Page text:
When our first child was born we knew nothing of the second-hand children's shops dotted around our part of Clapham - five within a three-minute drive from our front door. Ignorant and taken in by the advertiser's image, we trotted off to Mothercare: for his first year, our first-born had everything brand new.
Then gradually his mother started to notice the second-hand shops. There she found Osh-Kosh dungarees (about pounds 35 new and well out of our range) selling for pounds 8, their denim still crisp and unfaded. She found winter coats, barely showing wear, for pounds 10.
And then came the real breakthrough: the realisation that the shops pass half of this price on to the seller. This meant she could visit these shops, sell and buy, and come out breaking even.
The result is simple and total: we now sell and buy everything that isn't too smeared with chocolate or mud or blackcurrant to and from these shops.
Now I'm addicted: as our youngest child reaches various milestones, my mind ticks off a list of the equipment he has grown out of. The phrase 'growing spurt' has taken on a double meaning in this household.
But it has got me thinking: this is a very satisfying and effective system, so why doesn't it exist for other items? In this field alone, there is sufficient through-put from the population of SW4 to fuel several shops. Nor is there much risk for the shops: they take everything on sale or return. And though the money is nice, for me the most satisfying part of the process is the gratifying sense that things are being recycled, maximum use is extracted.
Too often over the past few years - as we have redecorated or changed taste or jobs - there have been perfectly good objects that we would like to see find a good new home. Yet there was simply no way of getting them there. Here sits
this huge city, with its mania for shopping, and yet there seems to be no way of organising this redistribution.
Of course, there is always the car boot sale but this requires venture capital (for the pitch), time and energy to become a marketeer, and enough to sell to make it worthwhile.
Then there is always Loot, the newspaper where sellers' advertisements can be placed for free. But take the steamer chair I had fallen for at a Heal's sale for which there was no longer room. Its condition had not deteriorated at all - varnished pine slats, a hinged section to support the legs - and yet, advertised in Loot, it attracted no calls.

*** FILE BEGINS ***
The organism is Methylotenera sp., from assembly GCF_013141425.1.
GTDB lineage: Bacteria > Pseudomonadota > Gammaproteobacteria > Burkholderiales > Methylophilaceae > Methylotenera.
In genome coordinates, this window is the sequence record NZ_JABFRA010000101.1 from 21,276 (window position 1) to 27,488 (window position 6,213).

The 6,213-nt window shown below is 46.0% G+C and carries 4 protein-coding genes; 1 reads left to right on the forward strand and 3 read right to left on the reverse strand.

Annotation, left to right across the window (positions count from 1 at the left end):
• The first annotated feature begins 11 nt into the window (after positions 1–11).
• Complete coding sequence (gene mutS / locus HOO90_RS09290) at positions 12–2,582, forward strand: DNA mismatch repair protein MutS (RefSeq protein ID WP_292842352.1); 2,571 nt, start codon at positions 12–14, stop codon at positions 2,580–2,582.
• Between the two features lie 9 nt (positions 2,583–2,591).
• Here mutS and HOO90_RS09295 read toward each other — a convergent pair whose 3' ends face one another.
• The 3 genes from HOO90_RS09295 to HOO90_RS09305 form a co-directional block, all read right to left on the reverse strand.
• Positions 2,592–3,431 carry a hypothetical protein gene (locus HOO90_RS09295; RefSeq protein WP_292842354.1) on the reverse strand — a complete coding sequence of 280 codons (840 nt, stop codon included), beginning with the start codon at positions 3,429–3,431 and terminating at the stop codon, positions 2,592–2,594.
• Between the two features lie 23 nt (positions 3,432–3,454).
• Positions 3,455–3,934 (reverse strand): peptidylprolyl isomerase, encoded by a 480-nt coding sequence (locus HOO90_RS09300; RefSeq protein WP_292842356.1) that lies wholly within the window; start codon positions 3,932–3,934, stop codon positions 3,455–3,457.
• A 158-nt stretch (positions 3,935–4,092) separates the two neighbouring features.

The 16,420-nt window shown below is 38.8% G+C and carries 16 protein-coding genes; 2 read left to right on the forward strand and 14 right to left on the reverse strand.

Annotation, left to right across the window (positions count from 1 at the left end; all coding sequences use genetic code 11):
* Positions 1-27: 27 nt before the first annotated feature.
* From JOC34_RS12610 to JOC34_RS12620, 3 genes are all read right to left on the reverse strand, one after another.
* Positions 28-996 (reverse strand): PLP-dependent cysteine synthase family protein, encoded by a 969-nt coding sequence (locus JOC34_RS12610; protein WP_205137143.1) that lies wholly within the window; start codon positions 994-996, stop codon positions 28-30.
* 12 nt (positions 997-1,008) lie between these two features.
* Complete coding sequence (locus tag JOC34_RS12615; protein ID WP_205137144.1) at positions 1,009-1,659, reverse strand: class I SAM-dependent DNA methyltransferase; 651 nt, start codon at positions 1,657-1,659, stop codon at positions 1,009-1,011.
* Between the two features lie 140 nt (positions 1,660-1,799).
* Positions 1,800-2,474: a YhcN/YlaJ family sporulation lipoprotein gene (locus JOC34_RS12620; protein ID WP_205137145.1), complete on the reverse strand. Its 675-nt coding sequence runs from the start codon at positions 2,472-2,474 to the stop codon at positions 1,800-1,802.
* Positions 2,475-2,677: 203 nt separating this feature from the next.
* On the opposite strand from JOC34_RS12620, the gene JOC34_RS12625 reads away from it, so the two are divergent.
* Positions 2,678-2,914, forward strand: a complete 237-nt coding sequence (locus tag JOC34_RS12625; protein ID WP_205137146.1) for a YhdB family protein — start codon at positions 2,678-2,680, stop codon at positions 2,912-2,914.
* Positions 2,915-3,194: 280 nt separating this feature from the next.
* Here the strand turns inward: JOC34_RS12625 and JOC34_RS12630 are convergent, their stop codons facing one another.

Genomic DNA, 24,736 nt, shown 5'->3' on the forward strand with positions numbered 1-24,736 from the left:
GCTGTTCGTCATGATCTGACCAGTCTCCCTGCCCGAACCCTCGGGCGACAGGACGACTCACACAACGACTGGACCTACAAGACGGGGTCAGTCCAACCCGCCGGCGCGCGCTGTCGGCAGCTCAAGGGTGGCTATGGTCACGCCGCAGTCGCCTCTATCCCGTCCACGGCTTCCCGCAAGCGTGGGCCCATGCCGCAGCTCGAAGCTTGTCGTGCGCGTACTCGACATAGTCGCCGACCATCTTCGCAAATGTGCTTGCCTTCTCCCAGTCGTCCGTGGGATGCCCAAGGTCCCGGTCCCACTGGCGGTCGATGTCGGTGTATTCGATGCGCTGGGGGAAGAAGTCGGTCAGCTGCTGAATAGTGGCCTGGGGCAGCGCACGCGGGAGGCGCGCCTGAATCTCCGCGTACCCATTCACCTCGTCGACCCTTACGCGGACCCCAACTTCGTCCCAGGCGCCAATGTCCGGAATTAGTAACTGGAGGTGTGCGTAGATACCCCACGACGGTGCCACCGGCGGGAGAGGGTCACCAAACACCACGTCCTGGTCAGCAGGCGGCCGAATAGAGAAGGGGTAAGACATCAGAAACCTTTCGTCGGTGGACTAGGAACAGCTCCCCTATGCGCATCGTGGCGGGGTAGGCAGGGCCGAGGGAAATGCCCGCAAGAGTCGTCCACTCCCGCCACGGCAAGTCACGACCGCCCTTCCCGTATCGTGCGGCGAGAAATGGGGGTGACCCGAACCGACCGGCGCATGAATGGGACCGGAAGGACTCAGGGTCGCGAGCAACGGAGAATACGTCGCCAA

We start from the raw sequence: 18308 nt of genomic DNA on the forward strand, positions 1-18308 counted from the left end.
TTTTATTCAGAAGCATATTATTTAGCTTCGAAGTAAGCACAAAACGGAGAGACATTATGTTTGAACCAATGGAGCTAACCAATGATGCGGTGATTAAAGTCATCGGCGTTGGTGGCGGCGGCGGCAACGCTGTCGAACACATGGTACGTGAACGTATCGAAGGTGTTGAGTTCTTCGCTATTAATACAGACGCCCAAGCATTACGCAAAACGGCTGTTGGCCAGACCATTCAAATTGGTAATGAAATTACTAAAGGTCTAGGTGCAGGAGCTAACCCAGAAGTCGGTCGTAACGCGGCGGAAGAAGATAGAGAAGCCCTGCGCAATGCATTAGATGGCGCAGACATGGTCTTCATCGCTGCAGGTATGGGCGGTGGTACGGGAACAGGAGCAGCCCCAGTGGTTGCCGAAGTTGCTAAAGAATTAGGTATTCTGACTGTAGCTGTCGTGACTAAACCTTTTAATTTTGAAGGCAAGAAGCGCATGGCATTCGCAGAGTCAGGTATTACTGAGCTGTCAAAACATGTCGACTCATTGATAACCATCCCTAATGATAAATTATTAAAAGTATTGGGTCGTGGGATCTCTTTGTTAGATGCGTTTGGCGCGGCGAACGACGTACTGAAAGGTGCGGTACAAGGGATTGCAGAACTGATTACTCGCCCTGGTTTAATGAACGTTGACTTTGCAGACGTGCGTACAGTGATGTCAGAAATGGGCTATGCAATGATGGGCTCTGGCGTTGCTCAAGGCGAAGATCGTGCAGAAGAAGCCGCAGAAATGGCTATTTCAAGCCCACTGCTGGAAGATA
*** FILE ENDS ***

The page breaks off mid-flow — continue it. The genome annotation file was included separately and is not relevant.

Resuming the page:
I heaved it into the car and ran it around the local second-hand furniture shops. They were not remotely excited, not even ultimately (I just wanted to see it be re-used) for a fiver. These shopkeepers seemed interested only in MFI-style wardrobes and sagging G-plan armchairs and, I suspect, houses whose contents they can clear for a pittance.
Defeated, I donated it to our children's primary school fair: it attracted competing bids and a very healthy price. So the buyers are out there, they are just not being reached.
And then there are adults' clothes. Women don't seem to mind buying and selling them, but why not men? After my late father's suits had been in the cupboard a few years and after a tailor had told me they were unalterable to my (shorter, narrower) size, I tried to find a shop to take them. They were bespoke, in perfect condition, hand-stitched: not a chance, not even a glimmer.
Loot can come up trumps for some things: the old Sony television went before breakfast. The curtains - still looking good but no longer matching the new wall colour - attracted some viewers, but no one bought. Again, friends met through school ultimately gave them a home.
The problem with the newspaper ad system is that by the time you have crossed London to see something, with the prospect of re-crossing to follow up another ad, you are not in a buying mood. Shops avoid this: you can compare things on the spot, or you can go away and think about what's there. Answering an ad, the would-be buyer is under gruesome pressure: you are in the seller's home, having to make a snap decision.
Charity shops are, of course, the main beneficiary of this gap in the market, but even they - I'm told by my local ones - don't really have room to display furniture or things like curtains. And when they do, they have trouble disposing of them.
The next time we need a new table or a spare bed or curtains for the box room, I want to be able to go to a specialist second-hand shop and look around for something.
Surely, in this huge city, I wouldn't be the only one there?
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